Tide Gets A Little Needed Rest

Wednesday was a fairly light day for Alabama's football team. But it made sense. The Crimson Tide had the first of its two-a-day practices Sunday, scrimmaged Monday, and had its second practice on Tuesday at night. And the squad if facing a very important scrimmage on Saturday. A little rest was in order, and it may have helped the Bama to a productive practice.

"It was a little cooler today and I think that helped them move around a little bit better," Head Coach Mike Shula said after the workout of just under two hours. The team was in helmets, shoulder pads, and shorts. "After the night practice, we let them sleep in this morning and then have a little rest in the day," Shula said.

Even the weather cooperated in an unusual way. The team was in a ball-security drill (essentially runners and receivers holding onto the football when hit) when a heavy shower soaked the field and added the wet ball feature to the security drill.

Although Shula admitted earlier that Alabama would have to take "a little risk" in preparation because pre-season practice also includes much of the work that would be done in spring practice, he said so far that Bama has avoided serious injuries. "We've had some bumps and bruises, but all-in-all I'm happy," he said. Defensive end Antwan Odom, who suffered a "stinger" in his neck and shoulder area Saturday, was back at work Wednesday. "He looked good," Shula said. "He's getting better."

The Tide head coach said that the team is doing well mentally, too. "We threw a lot at them early, then kind of tapered off the last couple of days," Shula said of the implementation of the offensive, defensive and special teams packages. "Today we picked it back up again and the did a good job of handling it. We'll do more of that in the next day or two. Hopefully, we'll have a lot of carry-over so we can build on it."

Shula said that Saturday's scrimmage at Bryant-Denny Stadium (closed to the public and the media) will be important. "We're still evaluating personnel, seeing what they do best, and then we'll begin to formulate the plan (for South Florida, Bama's opening game at Birmingham's Legion Field on August 30)," Shula said. He said that by the end of the week he expected all but a very few special situation plans to have been installed. And, he said, some of those special things will be for South Florida.

He said that practices are already beginning to give more repetitions to the first and second teamers "and we'll narrow it more after the scrimmage."

Shula said, "Sometimes I feel like we're getting there, and then something will happen that makes me say, ‘We've got to talk about this.' But we've come a long way as a team, the players and coaches coming together."

The head coach has to deal with things that others would never even think about. For instance? "The difference in the position of the hash marks in the NFL and in college," he said. (In college, the hash marks are wider, so when the ball is on the hash marks, the short side of the field is shorter than it is in the NFL and the wide side of the field is wider. "You have to realize that a play you might try in the NFL isn't right for the same situation in college," Shula said.

He also has to think about the two-minute package. In the NFL the clock does not stop on first downs as it does in the college game and as a result the quarterback is pretty much on his own in professional football. But in college football, Shula said the coaches would help the quarterbacks with plays, perhaps using hand signals, perhaps sending in plays with a player, and "maybe even just shouting to him if the ball is on that close hash mark."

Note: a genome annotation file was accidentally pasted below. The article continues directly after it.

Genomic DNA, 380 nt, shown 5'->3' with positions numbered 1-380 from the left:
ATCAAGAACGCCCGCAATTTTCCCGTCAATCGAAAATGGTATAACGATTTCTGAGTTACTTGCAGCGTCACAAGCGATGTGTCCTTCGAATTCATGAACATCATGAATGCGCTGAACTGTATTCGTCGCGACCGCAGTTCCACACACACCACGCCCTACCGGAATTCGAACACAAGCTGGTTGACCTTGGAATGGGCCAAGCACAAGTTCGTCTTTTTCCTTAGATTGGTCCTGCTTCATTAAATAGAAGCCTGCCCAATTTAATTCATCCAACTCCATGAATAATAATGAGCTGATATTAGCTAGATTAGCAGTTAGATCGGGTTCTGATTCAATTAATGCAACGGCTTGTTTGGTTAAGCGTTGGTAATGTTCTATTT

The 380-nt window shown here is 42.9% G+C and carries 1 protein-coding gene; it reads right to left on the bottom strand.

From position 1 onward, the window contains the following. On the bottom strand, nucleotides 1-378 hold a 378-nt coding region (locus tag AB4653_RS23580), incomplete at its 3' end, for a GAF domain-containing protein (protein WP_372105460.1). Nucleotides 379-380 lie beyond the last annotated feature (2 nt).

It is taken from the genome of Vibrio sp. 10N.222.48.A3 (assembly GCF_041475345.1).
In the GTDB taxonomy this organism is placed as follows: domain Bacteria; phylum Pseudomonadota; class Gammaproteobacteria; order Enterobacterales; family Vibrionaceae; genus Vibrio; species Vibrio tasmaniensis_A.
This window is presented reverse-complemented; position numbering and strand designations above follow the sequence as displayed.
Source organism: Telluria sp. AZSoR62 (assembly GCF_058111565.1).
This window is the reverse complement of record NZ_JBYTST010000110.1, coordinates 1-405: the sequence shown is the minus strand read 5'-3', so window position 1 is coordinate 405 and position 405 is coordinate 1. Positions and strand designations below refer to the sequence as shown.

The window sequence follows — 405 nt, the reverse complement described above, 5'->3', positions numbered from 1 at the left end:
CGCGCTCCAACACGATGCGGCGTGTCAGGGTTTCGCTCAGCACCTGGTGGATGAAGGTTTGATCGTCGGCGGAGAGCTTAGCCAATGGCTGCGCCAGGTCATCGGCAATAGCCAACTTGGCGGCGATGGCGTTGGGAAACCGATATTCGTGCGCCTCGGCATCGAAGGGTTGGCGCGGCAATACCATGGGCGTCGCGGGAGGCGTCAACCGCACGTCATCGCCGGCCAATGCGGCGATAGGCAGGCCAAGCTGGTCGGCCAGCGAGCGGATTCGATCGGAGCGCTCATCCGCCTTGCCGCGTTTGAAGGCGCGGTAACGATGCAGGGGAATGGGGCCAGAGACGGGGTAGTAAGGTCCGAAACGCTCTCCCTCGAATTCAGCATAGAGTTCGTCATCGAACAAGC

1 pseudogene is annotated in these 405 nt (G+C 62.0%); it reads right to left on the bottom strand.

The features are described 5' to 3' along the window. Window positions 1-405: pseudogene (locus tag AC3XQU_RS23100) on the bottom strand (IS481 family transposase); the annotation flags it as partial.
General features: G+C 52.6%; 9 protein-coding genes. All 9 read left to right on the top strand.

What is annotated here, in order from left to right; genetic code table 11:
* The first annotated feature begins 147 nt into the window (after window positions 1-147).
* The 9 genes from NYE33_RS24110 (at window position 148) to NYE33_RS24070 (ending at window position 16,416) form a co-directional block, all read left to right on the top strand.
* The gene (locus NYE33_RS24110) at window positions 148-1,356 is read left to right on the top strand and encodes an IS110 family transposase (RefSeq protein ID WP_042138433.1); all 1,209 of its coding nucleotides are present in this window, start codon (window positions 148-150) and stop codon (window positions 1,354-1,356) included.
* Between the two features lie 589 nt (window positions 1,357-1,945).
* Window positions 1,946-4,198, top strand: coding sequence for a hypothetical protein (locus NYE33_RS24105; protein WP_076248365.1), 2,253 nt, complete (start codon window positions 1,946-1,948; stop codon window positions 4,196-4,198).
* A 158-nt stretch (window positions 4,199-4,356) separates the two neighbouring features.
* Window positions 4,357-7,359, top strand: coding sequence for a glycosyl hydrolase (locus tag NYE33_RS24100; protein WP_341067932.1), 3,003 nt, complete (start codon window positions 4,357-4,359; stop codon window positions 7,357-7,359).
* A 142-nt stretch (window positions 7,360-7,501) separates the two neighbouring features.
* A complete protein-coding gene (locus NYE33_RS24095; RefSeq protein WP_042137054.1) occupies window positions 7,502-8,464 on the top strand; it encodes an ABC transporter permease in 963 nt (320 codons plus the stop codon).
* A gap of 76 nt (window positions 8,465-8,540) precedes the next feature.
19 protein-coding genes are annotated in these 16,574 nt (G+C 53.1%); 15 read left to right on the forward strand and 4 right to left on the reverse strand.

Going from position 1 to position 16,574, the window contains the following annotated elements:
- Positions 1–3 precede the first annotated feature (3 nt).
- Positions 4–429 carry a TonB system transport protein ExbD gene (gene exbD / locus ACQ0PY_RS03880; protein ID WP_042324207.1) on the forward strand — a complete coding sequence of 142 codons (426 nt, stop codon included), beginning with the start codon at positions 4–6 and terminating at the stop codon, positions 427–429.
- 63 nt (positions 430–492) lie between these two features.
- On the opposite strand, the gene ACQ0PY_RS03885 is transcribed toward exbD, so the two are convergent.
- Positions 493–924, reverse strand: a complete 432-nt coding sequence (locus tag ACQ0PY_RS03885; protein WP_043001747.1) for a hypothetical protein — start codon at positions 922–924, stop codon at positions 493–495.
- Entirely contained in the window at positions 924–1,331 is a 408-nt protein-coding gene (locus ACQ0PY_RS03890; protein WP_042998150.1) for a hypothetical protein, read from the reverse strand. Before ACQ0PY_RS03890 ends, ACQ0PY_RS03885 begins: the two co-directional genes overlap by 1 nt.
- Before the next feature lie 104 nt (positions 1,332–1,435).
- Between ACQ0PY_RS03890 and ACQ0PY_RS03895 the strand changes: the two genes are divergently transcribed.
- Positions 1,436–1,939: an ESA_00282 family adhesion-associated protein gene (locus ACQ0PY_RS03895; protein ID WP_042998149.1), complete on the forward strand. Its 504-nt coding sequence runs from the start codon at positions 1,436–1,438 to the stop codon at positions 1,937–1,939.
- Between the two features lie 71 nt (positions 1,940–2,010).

Shula said the quarterback has to be something of a coach on the field, a man who has complete command and can lead the offense. He said Brodie Croyle "is the best we've got so far. Is he there yet? No. And I wouldn't expect him to be. But he and Spencer (back-up Spencer Pennington) have made great strides."

The Tide coach singled out 6-5, 304-pound offensive lineman Von Ewing. "He's done a nice job the last couple of days in our compete drills," Shula said. Compete drills are the one-on-one matches between offensive and defensive players that the Bama coaching staff uses to find–as the name implies–players who will compete. Ewing has usually been listed as a guard, but Shula said he is backing up at both left and right tackle.

Although Shula isn't about to give away any hints about the style of the offense Bama will use this year, he said he is pleased with the work of the wide receivers, naming returning players Zach Fletcher, Triandos Luke, Dre Fulgham, and Antonio Carter. "We have to get them all on the field," Shula said. "Maybe not all at once. But we can be specific. Some guys do some things better than others. We've got to have the right guy in the right place at the right time." He said he also felt good about depth at tailback ("All three are going to play.") with Shaud Williams, Ray Hudson and Kenneth Darby, and at linebacker.

The Tide coach said that much like the quarterback position there is an advantage to having one guy take charge as the place-kicker. But, he said, "We're having good competition and it would be nice to come out of it with two that you could count on."

Although defensive tackle is an area where true freshmen are not ordinarily expected to contribute, Shula said that Dominic Lee, the 6-2, 302-pounder from Birmingham Huffman, "has a chance to play." He said Lee first caught his attention with his quickness before the team went into full gear, then "When we got into pads you could see where he is strong; he can hold his point. But, like a lot of young guys, he's got a lot to learn."

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